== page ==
- Releases of naturally occurring radionuclides from large generally undisturbed land holdings, such as golf courses and parks;
- Releases of radionuclides naturally occurring from the disturbance of large areas of land for purposes other than mining, such as farming or building construction;
- Releases of radionuclides from the dumping of coal and coal ash at utility and industrial facilities with coal-fired boilers; and
- Radionuclide releases to all media from coal and coal ash piles at utility and industrial facilities with coal-fired boilers.
The exemptions apply to reporting only; CERCLA liability provisions continue to apply.
The U.S. Court of Appeals, in "The Fertilizer Institute v. United States Environmental Protection Agency", 935 F.2d 1303 (D.C. Cir. 1991), ruled that the administrative reporting exemptions contained in the radionuclide RQ adjustment final rule were improperly established because EPA failed to provide adequate notice of, and opportunity for public comment on, those exemptions. However, the Court left the four exemptions in place while the Agency undertakes a new round of notice and comment rulemaking. The Agency provided notice and an opportunity for comment on the four exemptions in a November 30, 1992 proposed rule (57 FR 56726) and is continuing to evaluate issues related to this topic.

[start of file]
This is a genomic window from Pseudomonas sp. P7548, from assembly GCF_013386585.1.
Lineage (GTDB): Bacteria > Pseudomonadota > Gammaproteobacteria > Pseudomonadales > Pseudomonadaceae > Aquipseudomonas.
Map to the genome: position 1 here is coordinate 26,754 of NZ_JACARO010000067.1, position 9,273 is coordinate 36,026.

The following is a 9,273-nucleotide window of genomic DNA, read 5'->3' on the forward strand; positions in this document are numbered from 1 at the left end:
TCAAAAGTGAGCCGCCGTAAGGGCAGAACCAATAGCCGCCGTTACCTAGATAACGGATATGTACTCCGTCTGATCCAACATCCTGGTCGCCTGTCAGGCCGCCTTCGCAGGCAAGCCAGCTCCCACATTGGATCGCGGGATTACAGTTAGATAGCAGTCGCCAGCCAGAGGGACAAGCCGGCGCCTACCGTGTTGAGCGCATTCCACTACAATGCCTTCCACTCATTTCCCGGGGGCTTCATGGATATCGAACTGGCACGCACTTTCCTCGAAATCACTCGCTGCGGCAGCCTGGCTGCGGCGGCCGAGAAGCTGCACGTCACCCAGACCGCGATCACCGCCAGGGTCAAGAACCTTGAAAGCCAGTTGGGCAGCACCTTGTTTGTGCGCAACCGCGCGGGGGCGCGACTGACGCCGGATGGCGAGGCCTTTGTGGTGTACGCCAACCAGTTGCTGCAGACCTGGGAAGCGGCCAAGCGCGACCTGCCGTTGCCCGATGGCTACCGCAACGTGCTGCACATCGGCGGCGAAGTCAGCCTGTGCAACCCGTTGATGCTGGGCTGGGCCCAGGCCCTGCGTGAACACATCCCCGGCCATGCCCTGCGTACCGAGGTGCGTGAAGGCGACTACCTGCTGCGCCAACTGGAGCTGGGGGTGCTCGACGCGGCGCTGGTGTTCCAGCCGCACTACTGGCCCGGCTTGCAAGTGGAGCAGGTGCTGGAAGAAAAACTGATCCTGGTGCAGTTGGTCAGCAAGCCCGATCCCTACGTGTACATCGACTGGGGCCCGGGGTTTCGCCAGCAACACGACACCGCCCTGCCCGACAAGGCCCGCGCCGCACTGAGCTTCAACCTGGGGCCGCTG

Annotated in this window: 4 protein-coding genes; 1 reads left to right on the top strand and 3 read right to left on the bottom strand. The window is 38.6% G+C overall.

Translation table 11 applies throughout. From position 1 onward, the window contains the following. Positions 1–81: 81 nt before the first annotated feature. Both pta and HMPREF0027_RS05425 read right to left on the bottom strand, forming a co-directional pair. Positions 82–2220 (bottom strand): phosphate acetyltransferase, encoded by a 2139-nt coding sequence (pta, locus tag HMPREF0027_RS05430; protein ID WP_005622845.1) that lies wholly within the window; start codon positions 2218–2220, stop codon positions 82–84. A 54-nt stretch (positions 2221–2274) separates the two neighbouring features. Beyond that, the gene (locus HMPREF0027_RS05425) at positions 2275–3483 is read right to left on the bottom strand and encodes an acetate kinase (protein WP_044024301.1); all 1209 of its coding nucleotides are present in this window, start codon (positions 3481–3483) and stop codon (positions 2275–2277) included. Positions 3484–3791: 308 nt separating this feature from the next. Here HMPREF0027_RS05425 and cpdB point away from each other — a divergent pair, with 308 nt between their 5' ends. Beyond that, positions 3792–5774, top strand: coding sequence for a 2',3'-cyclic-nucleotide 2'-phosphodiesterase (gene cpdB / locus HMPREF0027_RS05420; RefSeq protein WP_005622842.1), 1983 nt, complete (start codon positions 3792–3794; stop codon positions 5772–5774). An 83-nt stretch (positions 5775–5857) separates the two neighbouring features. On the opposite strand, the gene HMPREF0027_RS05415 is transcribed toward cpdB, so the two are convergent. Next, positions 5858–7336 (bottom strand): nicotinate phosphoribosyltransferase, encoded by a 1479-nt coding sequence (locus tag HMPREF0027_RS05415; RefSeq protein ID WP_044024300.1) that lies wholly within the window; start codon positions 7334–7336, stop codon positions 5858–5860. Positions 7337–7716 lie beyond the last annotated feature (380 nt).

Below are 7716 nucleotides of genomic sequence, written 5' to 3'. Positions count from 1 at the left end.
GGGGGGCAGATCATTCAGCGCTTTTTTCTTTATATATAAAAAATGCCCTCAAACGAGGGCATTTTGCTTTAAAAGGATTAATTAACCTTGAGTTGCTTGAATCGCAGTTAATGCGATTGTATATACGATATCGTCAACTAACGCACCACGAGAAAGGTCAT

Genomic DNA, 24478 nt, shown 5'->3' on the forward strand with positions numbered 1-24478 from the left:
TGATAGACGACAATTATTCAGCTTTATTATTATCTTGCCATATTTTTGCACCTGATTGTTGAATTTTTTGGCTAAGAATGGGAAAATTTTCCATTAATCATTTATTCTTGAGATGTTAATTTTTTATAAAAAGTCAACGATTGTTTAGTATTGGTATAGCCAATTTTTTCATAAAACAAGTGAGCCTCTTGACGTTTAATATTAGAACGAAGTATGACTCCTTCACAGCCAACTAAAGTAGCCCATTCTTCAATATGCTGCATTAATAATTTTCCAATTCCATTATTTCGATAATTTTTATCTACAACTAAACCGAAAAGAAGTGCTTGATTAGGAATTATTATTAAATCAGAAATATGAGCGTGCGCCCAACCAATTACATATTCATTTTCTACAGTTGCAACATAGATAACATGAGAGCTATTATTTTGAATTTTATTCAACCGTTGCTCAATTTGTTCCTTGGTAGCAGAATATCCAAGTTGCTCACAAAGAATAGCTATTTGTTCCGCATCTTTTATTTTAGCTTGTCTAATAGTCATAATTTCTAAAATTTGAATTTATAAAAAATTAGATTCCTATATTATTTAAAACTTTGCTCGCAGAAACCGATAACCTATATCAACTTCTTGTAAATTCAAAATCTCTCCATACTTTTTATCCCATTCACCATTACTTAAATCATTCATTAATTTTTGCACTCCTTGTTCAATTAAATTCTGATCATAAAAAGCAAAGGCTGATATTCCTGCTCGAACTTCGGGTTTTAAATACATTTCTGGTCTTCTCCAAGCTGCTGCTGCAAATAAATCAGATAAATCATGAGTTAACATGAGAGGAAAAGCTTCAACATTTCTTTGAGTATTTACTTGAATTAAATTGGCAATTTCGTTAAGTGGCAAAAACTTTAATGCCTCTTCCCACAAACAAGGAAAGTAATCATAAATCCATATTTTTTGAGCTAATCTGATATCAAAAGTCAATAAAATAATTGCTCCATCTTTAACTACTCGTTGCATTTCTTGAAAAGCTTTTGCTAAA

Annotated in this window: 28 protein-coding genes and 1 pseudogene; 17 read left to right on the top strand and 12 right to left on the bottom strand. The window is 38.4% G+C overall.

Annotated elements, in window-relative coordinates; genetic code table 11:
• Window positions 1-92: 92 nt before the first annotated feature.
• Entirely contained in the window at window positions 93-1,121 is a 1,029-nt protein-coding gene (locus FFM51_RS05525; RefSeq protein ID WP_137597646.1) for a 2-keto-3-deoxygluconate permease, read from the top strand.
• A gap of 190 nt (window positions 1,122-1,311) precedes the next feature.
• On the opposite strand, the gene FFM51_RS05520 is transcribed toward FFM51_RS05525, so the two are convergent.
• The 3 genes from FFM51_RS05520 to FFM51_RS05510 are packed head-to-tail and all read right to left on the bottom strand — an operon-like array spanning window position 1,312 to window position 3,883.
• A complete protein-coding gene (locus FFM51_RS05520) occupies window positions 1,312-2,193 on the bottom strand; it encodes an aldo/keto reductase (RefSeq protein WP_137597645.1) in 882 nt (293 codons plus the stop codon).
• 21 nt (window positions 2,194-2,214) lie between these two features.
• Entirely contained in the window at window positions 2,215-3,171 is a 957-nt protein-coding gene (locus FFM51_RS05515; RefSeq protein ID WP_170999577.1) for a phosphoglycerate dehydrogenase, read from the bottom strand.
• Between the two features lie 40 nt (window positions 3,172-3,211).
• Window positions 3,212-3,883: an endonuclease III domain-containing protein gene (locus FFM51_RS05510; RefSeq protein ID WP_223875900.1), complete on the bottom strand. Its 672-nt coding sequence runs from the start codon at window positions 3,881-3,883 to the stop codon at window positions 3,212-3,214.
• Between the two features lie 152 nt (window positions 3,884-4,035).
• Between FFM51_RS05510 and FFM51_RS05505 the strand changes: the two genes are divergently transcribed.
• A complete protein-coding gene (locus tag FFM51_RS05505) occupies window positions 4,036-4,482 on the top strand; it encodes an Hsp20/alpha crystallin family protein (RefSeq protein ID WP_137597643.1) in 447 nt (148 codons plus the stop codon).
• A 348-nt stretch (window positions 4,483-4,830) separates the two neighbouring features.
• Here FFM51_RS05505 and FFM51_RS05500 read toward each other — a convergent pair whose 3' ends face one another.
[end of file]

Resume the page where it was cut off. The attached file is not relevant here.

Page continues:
Are any releases (in addition to the administratively exempted releases identified in question 53) specifically excluded from reporting requirements under EPCRA section 304?
EPCRA section 304 exempts from State and local reporting releases that result in exposure to persons solely within the site or sites on which a facility is located. EPCRA defines "facility" differently from CERCLA. EPCRA defines "facility" as "...all buildings, equipment, structures, and other stationary items which are located on a single site or on contiguous or adjacent sites and which are owned or operated by the same person (or by any person which controls, is controlled by, or under common control with, such person). For purposes of section 304, the term includes motor vehicles, rolling stock, and aircraft..."
If a pesticide registered under FIFRA is accidentally spilled, must it be reported?